Although the Sinai insurgency has undergone an escalatory transformation in the last few years, the Peninsula has for decades experienced periods of unrest and sporadic upsurges in violence. Located in the eastern periphery of Egypt’s mainland, North Sinai has largely been viewed by successive Egyptian governments as a military zone from which wars could be waged against Israel.
Partly a consequence of this, the mainly Bedouin population residing there has become culturally, socially, economically and politically isolated. The population has been looked upon with suspicion by successive Egyptian governments – a view dating back to the 1967-82 Israeli occupation of the Peninsula when the social and economic conditions improved for the Bedouins who lived peacefully side by side with Jewish settlers.
Since then, Egypt has pursued a policy of land reclamation, expropriating Bedouin ancestral land and giving it to mainland Egyptians. Bedouins have furthermore been excluded from serving in the army and police as well as in tourism and energy development projects and other government jobs. Investments have largely been directed to the southern parts of the Peninsula where lavish tourist resorts have popped up – particularly in Sharm el-Sheikh – where only mainland Egyptians have been allowed to work.
Meanwhile, the North has been starved of investment and left economically underdeveloped. According to a 2013 Social Fund for Development study, poverty afflicts over 45 percent of North Sinai inhabitants. The residents have also been denied basic services such as adequate healthcare, education and even running water and property registration. Although there has been much talk about large-scale development projects – especially since the planning document entitled “The National Project for the Development of the Sinai” was released in 1995 – unfortunately, very little has materialized.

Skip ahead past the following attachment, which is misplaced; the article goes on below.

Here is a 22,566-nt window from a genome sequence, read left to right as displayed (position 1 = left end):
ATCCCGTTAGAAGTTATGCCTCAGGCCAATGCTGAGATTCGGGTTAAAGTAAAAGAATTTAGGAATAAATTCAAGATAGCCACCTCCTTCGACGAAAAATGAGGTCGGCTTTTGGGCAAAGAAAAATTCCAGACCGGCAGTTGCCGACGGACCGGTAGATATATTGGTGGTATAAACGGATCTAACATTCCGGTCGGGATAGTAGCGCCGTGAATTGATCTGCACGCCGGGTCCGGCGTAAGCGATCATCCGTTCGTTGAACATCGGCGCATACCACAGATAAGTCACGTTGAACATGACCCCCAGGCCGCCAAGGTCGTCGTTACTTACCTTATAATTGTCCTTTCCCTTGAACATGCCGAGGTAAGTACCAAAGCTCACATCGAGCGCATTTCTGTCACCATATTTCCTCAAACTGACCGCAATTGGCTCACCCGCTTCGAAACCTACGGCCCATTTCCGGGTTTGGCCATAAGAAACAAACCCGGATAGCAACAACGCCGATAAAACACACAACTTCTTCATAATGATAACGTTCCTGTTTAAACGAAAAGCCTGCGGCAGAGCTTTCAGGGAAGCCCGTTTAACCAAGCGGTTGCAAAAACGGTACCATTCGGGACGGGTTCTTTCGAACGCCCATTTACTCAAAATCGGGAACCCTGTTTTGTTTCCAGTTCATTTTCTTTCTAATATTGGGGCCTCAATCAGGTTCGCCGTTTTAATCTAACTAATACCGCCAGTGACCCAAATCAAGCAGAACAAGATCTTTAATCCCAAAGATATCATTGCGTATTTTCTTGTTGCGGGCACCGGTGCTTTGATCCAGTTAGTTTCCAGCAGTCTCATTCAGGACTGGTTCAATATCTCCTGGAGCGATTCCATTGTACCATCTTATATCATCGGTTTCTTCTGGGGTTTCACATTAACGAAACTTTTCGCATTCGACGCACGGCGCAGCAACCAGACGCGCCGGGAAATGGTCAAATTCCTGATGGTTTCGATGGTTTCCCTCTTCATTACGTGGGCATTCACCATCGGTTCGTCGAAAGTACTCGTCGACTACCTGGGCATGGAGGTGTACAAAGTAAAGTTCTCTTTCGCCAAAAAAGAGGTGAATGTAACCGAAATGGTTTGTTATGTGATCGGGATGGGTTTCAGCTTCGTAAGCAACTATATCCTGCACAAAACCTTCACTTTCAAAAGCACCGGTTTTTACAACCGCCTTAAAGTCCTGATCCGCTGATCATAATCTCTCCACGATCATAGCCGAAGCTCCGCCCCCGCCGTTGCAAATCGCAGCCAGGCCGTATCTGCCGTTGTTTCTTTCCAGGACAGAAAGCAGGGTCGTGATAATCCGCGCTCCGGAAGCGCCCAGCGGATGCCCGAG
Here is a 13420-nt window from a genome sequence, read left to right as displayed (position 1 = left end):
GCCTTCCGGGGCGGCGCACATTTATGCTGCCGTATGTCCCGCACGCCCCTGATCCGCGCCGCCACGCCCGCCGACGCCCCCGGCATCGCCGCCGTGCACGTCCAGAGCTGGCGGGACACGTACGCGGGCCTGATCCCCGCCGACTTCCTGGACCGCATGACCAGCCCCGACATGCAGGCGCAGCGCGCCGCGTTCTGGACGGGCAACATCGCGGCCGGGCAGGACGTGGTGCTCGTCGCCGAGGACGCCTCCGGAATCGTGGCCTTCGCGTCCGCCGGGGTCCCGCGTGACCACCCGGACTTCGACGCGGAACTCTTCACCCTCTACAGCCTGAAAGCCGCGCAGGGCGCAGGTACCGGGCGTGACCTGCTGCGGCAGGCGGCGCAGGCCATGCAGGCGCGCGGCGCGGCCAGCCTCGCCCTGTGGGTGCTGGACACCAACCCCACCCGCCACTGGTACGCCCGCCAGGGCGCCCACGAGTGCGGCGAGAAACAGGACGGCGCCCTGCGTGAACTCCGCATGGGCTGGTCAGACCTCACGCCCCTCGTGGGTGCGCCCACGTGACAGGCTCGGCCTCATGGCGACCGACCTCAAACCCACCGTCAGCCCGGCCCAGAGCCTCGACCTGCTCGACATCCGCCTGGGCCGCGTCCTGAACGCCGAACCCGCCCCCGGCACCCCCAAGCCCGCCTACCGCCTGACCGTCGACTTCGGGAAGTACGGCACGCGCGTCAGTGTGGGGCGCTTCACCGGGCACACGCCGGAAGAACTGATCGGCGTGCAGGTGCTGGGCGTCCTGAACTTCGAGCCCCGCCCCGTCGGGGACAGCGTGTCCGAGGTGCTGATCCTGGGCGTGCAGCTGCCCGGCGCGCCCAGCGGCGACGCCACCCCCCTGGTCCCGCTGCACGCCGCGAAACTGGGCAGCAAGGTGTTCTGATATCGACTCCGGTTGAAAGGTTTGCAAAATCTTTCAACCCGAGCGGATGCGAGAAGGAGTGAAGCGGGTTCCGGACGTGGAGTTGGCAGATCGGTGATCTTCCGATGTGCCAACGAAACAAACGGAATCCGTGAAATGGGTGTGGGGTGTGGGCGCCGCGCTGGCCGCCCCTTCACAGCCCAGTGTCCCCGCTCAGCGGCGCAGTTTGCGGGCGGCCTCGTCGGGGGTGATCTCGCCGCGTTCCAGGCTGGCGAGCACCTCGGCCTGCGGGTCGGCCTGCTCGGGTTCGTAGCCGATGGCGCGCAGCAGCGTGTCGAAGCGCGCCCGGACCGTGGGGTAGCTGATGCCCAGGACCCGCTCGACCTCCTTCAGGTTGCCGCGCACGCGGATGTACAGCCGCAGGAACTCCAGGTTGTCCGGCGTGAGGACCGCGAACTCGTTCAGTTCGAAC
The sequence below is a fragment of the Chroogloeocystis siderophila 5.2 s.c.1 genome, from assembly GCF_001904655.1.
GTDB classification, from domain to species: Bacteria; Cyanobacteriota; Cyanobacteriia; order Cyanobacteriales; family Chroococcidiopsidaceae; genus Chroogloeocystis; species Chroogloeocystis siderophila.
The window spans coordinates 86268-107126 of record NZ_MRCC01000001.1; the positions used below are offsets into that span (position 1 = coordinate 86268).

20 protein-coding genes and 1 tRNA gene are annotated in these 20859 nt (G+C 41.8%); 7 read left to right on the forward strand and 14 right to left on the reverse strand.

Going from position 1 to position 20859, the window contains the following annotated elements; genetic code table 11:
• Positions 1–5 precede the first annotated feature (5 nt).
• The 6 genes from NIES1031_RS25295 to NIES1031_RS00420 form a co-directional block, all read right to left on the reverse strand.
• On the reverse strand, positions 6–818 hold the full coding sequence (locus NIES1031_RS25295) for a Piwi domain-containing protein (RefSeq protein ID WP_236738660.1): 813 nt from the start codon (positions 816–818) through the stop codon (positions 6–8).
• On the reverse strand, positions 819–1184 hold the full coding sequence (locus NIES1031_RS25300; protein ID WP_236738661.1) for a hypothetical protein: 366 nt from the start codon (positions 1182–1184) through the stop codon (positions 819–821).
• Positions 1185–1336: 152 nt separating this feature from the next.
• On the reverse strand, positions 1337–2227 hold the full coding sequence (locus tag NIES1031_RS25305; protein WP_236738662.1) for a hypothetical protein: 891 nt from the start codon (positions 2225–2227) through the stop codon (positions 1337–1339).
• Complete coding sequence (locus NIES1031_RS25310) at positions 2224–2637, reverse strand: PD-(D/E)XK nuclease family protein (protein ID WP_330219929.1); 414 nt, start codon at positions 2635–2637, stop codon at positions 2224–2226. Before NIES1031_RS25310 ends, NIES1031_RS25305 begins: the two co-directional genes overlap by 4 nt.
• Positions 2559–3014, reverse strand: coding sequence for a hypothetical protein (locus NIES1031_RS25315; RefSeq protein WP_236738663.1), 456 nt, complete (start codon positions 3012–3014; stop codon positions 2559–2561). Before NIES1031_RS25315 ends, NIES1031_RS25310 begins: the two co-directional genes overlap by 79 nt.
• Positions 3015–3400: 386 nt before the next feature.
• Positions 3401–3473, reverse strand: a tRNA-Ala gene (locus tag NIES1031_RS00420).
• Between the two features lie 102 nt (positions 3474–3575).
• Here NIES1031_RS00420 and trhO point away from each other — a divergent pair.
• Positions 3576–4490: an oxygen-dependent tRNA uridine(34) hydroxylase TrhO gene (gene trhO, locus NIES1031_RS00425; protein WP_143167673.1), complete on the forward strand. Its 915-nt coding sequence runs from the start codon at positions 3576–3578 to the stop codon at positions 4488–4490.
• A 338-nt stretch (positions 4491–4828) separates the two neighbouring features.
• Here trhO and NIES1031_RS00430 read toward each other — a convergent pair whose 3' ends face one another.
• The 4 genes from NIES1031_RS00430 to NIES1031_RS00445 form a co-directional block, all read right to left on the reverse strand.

WHAT CAN BE DONE
Although it is important to acknowledge the impact transnational extremist networks may have on the ideological radicalization of local inhabitants, it is difficult to imagine that people would find these ideas appealing if they were included in political, economic, social and cultural structures.
In view of that, the Egyptian government can make efforts to:
1. End repression of the civilian population, particularly collective punishment measures;
2. Embark on meaningful economic development projects;
3. Provide employment opportunities for the Bedouin, especially the youth;
4. Facilitate open political dialogue with the local population, perhaps creating forums where government and community representatives can meet;
5. Deepen cooperation with local Bedouin tribes for intelligence gathering and, if needed, provide arms to them which they can use against IS (the powerful Tarabin tribe has expressed enthusiasm about this);
6. Reduce polarization between the state and the local community by eliminating negative stereotypes of the Bedouin among Egyptians writ large through public awareness campaigns;
7. Mobilize and educate progressive Islamic preachers to counter the narratives of the ideologies of extremist groups; and
8. Revise the ”terrorism entities law” and “anti-terror law” to narrow the definition of terrorism, which does not include peaceful opposition to the government and to allow journalists to independently investigate suspected terrorist attacks.
By expanding the concept of security from only focusing on conventional scorched earth tactics to shifting the attention to economic development, social dialogue, and other non-repressive measures, Egypt can construct a more comprehensive strategy in its efforts to come to grips with its growing problem of militancy in North Sinai.